• FE Commissioner. 4 new advisers appointed, commissioner to follow in Oct/Nov
    • FE. Bursaries announced to encourage Eng/maths grads to teach in FE
    • Industrial Strategy. Offshore wind industry becomes latest sector strategy to be published
    • HE. 85% overall satisfaction rating in latest National Student Survey
    • HE. HEFCE outlines transition of National Scholarship Programme to postgrads from 2015
    • HE. Director and Chair of the new student engagement unit confirmed
    • International Education Strategy. MD of the new Education UK Unit announced
    • Catapult Centres. Energy Systems and Stratified Medicine Diagnostics now added.

    Reports/Publications of the month (in order of publication)

    • Widening participation in higher education. Latest commissioned research from BIS finds a small increase in entries from those on free school meals
    • Interim arrangements for the approval of QCF quals for 2013/14. The SFA set out new approval criteria as work goes on to develop a new set of business rules
    • Ofqual Corporate Plan 2013-2016. The Exams Regulator lists over 40 actions needed to implement the Government’s qualification reform programme over the next few years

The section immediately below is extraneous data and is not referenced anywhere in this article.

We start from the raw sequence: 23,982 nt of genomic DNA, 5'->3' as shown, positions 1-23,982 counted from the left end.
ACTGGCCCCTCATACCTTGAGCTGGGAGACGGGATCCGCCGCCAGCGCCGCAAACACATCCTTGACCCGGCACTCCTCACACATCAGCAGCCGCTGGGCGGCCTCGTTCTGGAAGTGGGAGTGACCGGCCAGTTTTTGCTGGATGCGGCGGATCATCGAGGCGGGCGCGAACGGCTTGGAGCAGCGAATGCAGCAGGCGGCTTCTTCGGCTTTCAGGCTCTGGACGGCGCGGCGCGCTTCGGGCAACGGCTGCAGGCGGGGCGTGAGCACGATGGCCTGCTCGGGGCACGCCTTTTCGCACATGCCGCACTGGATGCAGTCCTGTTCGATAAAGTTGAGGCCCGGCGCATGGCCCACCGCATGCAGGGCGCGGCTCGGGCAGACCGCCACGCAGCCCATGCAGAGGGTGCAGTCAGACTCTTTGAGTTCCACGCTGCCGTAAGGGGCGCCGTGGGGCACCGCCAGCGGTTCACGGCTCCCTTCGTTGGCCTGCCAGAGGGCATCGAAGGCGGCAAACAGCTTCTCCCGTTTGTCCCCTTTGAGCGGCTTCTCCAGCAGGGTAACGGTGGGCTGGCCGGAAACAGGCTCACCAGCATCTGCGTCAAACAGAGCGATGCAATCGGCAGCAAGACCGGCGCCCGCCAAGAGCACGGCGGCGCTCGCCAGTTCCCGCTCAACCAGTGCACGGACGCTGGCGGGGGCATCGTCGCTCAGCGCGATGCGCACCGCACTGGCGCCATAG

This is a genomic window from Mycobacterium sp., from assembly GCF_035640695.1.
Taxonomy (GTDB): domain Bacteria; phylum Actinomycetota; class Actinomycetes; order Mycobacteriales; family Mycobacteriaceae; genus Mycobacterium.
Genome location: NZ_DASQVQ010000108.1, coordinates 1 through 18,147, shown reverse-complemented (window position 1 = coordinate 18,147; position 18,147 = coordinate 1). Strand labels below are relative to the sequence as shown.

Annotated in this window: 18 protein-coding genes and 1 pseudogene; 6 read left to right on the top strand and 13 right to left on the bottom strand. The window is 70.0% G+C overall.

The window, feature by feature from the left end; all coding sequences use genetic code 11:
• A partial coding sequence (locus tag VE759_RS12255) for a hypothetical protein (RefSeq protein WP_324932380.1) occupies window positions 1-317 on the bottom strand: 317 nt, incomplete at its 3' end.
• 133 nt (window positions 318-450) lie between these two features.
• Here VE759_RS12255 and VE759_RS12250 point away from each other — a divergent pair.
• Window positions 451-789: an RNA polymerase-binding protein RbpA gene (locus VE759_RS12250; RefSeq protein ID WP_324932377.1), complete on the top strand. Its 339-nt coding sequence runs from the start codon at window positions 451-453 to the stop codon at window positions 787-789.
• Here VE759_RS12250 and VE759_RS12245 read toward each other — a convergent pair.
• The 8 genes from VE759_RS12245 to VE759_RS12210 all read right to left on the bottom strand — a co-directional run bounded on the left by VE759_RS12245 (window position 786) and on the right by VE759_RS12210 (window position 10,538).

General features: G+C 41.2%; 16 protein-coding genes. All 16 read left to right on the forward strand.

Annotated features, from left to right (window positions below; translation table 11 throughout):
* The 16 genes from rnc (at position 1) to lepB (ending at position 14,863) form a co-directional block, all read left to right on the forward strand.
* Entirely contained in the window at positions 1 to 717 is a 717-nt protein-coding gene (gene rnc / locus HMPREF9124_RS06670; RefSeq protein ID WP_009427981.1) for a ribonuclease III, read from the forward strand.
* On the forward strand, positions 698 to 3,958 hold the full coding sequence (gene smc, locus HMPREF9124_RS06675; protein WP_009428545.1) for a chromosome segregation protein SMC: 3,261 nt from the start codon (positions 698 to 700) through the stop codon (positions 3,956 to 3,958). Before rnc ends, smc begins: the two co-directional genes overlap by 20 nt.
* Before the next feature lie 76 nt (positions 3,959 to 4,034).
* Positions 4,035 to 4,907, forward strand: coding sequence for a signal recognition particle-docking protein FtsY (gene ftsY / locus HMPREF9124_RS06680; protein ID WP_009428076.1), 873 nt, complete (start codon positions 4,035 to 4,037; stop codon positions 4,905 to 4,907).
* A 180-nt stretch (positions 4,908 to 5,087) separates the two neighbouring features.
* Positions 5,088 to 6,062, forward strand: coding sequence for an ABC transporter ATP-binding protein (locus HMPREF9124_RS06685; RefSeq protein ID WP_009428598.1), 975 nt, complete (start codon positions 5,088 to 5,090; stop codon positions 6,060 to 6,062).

• Abandoned Ambitions? The Prince’s Trust calls for more vocational support and training for those leaving school with few qualifications
    • Progress Update 2012-13. The Technology Strategy Board reports on progress made in establishing the first seven ‘elite’ sector-based technology and innovation Catapult centres
    • The relationship between graduates and economic growth. Further commissioned research from BIS ups the potential graduate lifetime premium for both females and males
    • Apprenticeship Evaluation. More commissioned research from BIS finds 72% of employers and 83% of apprentices happy with the results
    • GCE A level data. The Joint Council report on this summer A level results which see a slight dip in top grades but further increases in maths and science entries
    • Alternative HE Providers: Student Number Controls. HEFCE consults on draft guidance for 2014/15
    • Measuring what matters.  CentreForum and Pearson call for changes to the progress measure as part of the Government’s proposed changes to school accountability
    • Helping the inbetweeners. Barnardos reports on the lack of suitable careers guidance for young people caught between support systems for the most and least disadvantaged